Side by side with the mounting protests demanding his departure, Egyptian President Mohamed Morsi is facing an internecine war from the fabled Egyptian joke machine. He is the target of a torrent of ferocious jokes popularized by the influential social media.
In fact, no Egyptian president or ruler has been immune to jokes, which usually serve as an outlet to vent pressure. There is historical evidence that state institutions in the era of the late president Gamal Abdel Nasser used jokes to gauge public opinion before standard opinion polls were known.
A prevalent impression, albeit undocumented, is that some Egyptian security agencies in the past propagated jokes to see reactions to them. In his early years in power, the now-toppled president Hosni Mubarak used to meet with comedians to listen to their jokes, including some cracked by Egyptians against him. There were specific periods of time when Egyptians’ jokes against their rulers peaked. Still, never before has Egypt known such a large number of jokes against a head of state.
In the past, Egyptians exchanged jokes targeting their rulers during nightly gatherings at coffee shops. Afterwards, the jokes would spread to households, governmental institutions and public transport. It was not possible for the media at the time to explicitly address such jokes.
But the explosion of social networking sites, which were used by Morsi himself in his campaign for Egypt’s top post, has ironically turned into a threat to his name and public image. Dozens of written and illustrated jokes are daily spread against Morsi via Facebook, which is used by at least 12 million Egyptians. Meanwhile, the nightly tweeting hours become virtual gatherings for poking fun at Morsi. An estimated 300,000 to 500,00 Egyptians use Twitter.
Egyptians also make use of Web 2.0 features to link the content of different social networking sites. Facebook and Twitter are key platforms for popularizing scathing jokes against Morsi. In the last two months, there has been at least one satirical videotape every day ribbing Morsi.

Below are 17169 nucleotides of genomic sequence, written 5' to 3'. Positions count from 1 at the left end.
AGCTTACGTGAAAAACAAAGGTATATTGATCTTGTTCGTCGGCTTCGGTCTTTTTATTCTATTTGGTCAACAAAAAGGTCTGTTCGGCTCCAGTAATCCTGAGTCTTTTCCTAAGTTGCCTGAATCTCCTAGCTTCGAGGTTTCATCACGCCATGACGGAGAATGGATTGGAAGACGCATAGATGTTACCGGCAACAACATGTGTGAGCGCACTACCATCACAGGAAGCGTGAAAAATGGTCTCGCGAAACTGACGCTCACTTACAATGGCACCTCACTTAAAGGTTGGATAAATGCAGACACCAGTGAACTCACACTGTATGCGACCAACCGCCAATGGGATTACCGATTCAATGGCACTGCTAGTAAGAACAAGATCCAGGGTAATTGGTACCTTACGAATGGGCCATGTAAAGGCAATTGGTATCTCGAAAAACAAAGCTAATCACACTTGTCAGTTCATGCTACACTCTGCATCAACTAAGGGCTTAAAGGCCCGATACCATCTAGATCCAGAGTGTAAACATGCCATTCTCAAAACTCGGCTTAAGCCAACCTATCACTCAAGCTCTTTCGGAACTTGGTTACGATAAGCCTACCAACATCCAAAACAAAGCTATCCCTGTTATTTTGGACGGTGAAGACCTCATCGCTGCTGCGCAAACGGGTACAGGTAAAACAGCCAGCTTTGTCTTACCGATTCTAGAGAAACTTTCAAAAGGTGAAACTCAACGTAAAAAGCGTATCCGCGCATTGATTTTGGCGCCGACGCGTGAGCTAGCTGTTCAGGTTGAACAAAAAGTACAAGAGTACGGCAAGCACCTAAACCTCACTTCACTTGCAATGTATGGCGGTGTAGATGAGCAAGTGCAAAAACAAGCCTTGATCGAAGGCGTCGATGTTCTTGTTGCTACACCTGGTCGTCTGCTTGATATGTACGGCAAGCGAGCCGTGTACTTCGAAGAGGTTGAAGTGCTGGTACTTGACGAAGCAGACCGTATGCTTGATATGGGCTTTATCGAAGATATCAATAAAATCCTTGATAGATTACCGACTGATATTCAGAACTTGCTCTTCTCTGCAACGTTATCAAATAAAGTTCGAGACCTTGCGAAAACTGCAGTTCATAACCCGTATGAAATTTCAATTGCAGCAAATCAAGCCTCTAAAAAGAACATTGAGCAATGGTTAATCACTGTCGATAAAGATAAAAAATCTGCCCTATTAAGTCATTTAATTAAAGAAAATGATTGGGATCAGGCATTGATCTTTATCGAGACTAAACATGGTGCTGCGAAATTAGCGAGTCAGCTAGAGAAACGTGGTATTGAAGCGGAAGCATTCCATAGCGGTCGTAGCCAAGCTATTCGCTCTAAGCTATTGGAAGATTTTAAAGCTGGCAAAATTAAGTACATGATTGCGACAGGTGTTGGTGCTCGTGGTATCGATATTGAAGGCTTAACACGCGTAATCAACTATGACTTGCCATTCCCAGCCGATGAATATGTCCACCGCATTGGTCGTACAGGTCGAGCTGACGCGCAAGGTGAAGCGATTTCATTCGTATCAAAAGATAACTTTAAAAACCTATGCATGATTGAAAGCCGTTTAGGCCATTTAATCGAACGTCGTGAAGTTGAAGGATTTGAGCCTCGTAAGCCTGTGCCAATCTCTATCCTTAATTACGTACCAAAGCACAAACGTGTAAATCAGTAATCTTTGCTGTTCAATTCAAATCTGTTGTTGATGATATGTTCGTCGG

The scale of Egyptian sarcasm targeting authorities has expanded due to reciprocity among media. In addition to reciprocity among social networking sites, the traditional media quotes the new media, thus popularizing the material among non-Internet users. TV talk shows have developed a daily habit of broadcasting extracts from comments posted on the Internet and from YouTube videos. Newspapers, meanwhile, carry similar reports on almost a daily basis.
In a short time, sarcasm moves from the verbal stage to that of documentation thanks to the media. Now sarcasm has become institutionalized. Several media companies have recently shown interest in producing political satire shows targeting the wide audience of the traditional and new media. The show “Al Bernameg” (The Program) hosted by Egypt’s celebrated political satirist Bassem Youssef is in the lead. Satirical YouTube material, known as “Republic TV”, is becoming popular as well.
While institutionalized sarcasm has developed the production and dissemination of jokes, it has also transformed them from a mere outlet of anger and helplessness to a means for achieving certain objectives, an area where the political opposition has failed. Incessant joking is credited with wrecking the president’s prestige in a short time. In recent months, the president has been stereotyped as a satellite, contradictory, infirm, deceptive and a dawdler. While opposition politicians hesitated to call the president “illegal”, institutionalized sarcasm did this earlier and even convinced the public to believe it. As a result, a number of opponents have called for early presidential elections.
More importantly, Egyptian-style sarcasm has explored a fresh stage. Jokes are no longer cracked in reaction to the president’s behavior. They precede and predict presidential acts. Jokes even put a brake on these acts.
In recent weeks, news has repeatedly gone round that the president will address the nation. However, these addresses were never delivered apparently for fear of feedback. Moreover, a TV interview with Morsi hit the airwaves many hours after it was conducted due to lengthy editing for fear that it would produce more jokes. “The broadcasting was delayed lest we crack jokes,” Youssef, the famed satirist, said on a recent episode of his show. The delay in airing the interview proved a reason itself to unleash hundreds of sharp comments against Morsi.
While Egyptians have long prided themselves on having an uncanny power to manufacture jokes and on being light-hearted people, a lot of experts see the popularity of political jokes as a sign of helplessness. Jokes are also linked to a tendency in Egyptian folk culture to spread rumors. Yet, the present intense joking phenomenon has turned such traditional sarcastic helplessness into a kind of political resistance. Egyptian protesters have not encircled the presidential palace since January. Instead, they maintain an effective siege on the president by making him the butt of incessant jokes.
Abdullah Kamal is an Egyptian journalist and political analyst. Follow him on Twitter @abkamal.